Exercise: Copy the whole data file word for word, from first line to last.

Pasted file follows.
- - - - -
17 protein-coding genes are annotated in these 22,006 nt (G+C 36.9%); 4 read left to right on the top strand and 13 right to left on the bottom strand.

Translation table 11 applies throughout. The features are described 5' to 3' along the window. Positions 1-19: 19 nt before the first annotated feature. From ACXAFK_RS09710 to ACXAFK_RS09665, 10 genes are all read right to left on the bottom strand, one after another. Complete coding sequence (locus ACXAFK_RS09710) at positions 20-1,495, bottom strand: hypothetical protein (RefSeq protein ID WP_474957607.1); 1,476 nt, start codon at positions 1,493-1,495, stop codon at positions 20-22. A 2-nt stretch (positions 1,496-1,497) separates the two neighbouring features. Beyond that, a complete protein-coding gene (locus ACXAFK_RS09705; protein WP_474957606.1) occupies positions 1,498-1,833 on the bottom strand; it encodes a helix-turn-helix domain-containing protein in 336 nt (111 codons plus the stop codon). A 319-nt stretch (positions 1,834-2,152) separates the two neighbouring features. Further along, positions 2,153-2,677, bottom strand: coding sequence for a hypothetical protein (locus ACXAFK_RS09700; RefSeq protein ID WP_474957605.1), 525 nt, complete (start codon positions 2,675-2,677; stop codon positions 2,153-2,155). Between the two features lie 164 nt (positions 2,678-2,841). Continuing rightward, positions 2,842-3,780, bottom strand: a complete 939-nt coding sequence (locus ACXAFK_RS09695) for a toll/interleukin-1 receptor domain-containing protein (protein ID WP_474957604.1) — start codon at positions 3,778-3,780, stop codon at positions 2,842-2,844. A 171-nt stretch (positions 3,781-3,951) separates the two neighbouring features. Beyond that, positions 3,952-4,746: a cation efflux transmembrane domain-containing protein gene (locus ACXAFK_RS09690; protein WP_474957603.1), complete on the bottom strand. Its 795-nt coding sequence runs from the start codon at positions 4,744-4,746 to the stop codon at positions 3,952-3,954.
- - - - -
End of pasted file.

17 protein-coding genes are annotated in these 22,006 nt (G+C 36.9%); 4 read left to right on the top strand and 13 right to left on the bottom strand.

Translation table 11 applies throughout. The features are described 5' to 3' along the window. Positions 1-19: 19 nt before the first annotated feature. From ACXAFK_RS09710 to ACXAFK_RS09665, 10 genes are all read right to left on the bottom strand, one after another. Complete coding sequence (locus ACXAFK_RS09710) at positions 20-1,495, bottom strand: hypothetical protein (RefSeq protein ID WP_474957607.1); 1,476 nt, start codon at positions 1,493-1,495, stop codon at positions 20-22. A 2-nt stretch (positions 1,496-1,497) separates the two neighbouring features. Beyond that, a complete protein-coding gene (locus ACXAFK_RS09705; protein WP_474957606.1) occupies positions 1,498-1,833 on the bottom strand; it encodes a helix-turn-helix domain-containing protein in 336 nt (111 codons plus the stop codon). A 319-nt stretch (positions 1,834-2,152) separates the two neighbouring features. Further along, positions 2,153-2,677, bottom strand: coding sequence for a hypothetical protein (locus ACXAFK_RS09700; RefSeq protein ID WP_474957605.1), 525 nt, complete (start codon positions 2,675-2,677; stop codon positions 2,153-2,155). Between the two features lie 164 nt (positions 2,678-2,841). Continuing rightward, positions 2,842-3,780, bottom strand: a complete 939-nt coding sequence (locus ACXAFK_RS09695) for a toll/interleukin-1 receptor domain-containing protein (protein ID WP_474957604.1) — start codon at positions 3,778-3,780, stop codon at positions 2,842-2,844. A 171-nt stretch (positions 3,781-3,951) separates the two neighbouring features. Beyond that, positions 3,952-4,746: a cation efflux transmembrane domain-containing protein gene (locus ACXAFK_RS09690; protein WP_474957603.1), complete on the bottom strand. Its 795-nt coding sequence runs from the start codon at positions 4,744-4,746 to the stop codon at positions 3,952-3,954.